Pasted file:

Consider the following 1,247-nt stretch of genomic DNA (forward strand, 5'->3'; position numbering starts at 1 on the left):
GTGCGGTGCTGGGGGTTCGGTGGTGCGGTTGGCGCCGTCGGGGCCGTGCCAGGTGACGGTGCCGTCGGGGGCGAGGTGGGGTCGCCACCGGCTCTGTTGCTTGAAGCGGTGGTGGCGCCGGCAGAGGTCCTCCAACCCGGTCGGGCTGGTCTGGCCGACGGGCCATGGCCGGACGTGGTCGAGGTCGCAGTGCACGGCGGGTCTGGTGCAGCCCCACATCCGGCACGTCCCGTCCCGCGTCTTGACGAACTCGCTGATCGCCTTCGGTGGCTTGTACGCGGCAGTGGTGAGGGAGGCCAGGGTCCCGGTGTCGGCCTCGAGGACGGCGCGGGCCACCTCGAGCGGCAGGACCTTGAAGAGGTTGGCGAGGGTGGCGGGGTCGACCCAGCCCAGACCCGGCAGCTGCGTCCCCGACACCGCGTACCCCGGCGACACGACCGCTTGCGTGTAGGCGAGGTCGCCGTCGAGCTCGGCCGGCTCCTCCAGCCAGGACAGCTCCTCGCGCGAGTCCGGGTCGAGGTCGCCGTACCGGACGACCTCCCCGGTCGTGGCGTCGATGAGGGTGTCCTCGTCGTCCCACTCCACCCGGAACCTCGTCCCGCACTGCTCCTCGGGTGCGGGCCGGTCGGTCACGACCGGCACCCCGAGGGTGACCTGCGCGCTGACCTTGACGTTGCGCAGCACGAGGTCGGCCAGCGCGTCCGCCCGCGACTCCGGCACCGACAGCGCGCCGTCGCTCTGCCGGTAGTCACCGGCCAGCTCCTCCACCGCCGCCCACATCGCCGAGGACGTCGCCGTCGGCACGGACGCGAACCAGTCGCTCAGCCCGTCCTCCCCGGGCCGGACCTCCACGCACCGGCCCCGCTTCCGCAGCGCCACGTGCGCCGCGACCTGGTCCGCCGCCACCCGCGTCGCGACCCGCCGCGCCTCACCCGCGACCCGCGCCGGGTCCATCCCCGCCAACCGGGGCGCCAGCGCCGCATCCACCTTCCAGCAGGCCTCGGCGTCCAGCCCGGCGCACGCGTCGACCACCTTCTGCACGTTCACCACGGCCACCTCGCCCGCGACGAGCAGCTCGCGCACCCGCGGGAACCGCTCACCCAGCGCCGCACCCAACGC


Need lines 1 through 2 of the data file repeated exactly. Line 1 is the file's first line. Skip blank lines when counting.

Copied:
Consider the following 1,247-nt stretch of genomic DNA (forward strand, 5'->3'; position numbering starts at 1 on the left):
GTGCGGTGCTGGGGGTTCGGTGGTGCGGTTGGCGCCGTCGGGGCCGTGCCAGGTGACGGTGCCGTCGGGGGCGAGGTGGGGTCGCCACCGGCTCTGTTGCTTGAAGCGGTGGTGGCGCCGGCAGAGGTCCTCCAACCCGGTCGGGCTGGTCTGGCCGACGGGCCATGGCCGGACGTGGTCGAGGTCGCAGTGCACGGCGGGTCTGGTGCAGCCCCACATCCGGCACGTCCCGTCCCGCGTCTTGACGAACTCGCTGATCGCCTTCGGTGGCTTGTACGCGGCAGTGGTGAGGGAGGCCAGGGTCCCGGTGTCGGCCTCGAGGACGGCGCGGGCCACCTCGAGCGGCAGGACCTTGAAGAGGTTGGCGAGGGTGGCGGGGTCGACCCAGCCCAGACCCGGCAGCTGCGTCCCCGACACCGCGTACCCCGGCGACACGACCGCTTGCGTGTAGGCGAGGTCGCCGTCGAGCTCGGCCGGCTCCTCCAGCCAGGACAGCTCCTCGCGCGAGTCCGGGTCGAGGTCGCCGTACCGGACGACCTCCCCGGTCGTGGCGTCGATGAGGGTGTCCTCGTCGTCCCACTCCACCCGGAACCTCGTCCCGCACTGCTCCTCGGGTGCGGGCCGGTCGGTCACGACCGGCACCCCGAGGGTGACCTGCGCGCTGACCTTGACGTTGCGCAGCACGAGGTCGGCCAGCGCGTCCGCCCGCGACTCCGGCACCGACAGCGCGCCGTCGCTCTGCCGGTAGTCACCGGCCAGCTCCTCCACCGCCGCCCACATCGCCGAGGACGTCGCCGTCGGCACGGACGCGAACCAGTCGCTCAGCCCGTCCTCCCCGGGCCGGACCTCCACGCACCGGCCCCGCTTCCGCAGCGCCACGTGCGCCGCGACCTGGTCCGCCGCCACCCGCGTCGCGACCCGCCGCGCCTCACCCGCGACCCGCGCCGGGTCCATCCCCGCCAACCGGGGCGCCAGCGCCGCATCCACCTTCCAGCAGGCCTCGGCGTCCAGCCCGGCGCACGCGTCGACCACCTTCTGCACGTTCACCACGGCCACCTCGCCCGCGACGAGCAGCTCGCGCACCCGCGGGAACCGCTCACCCAGCGCCGCACCCAACGC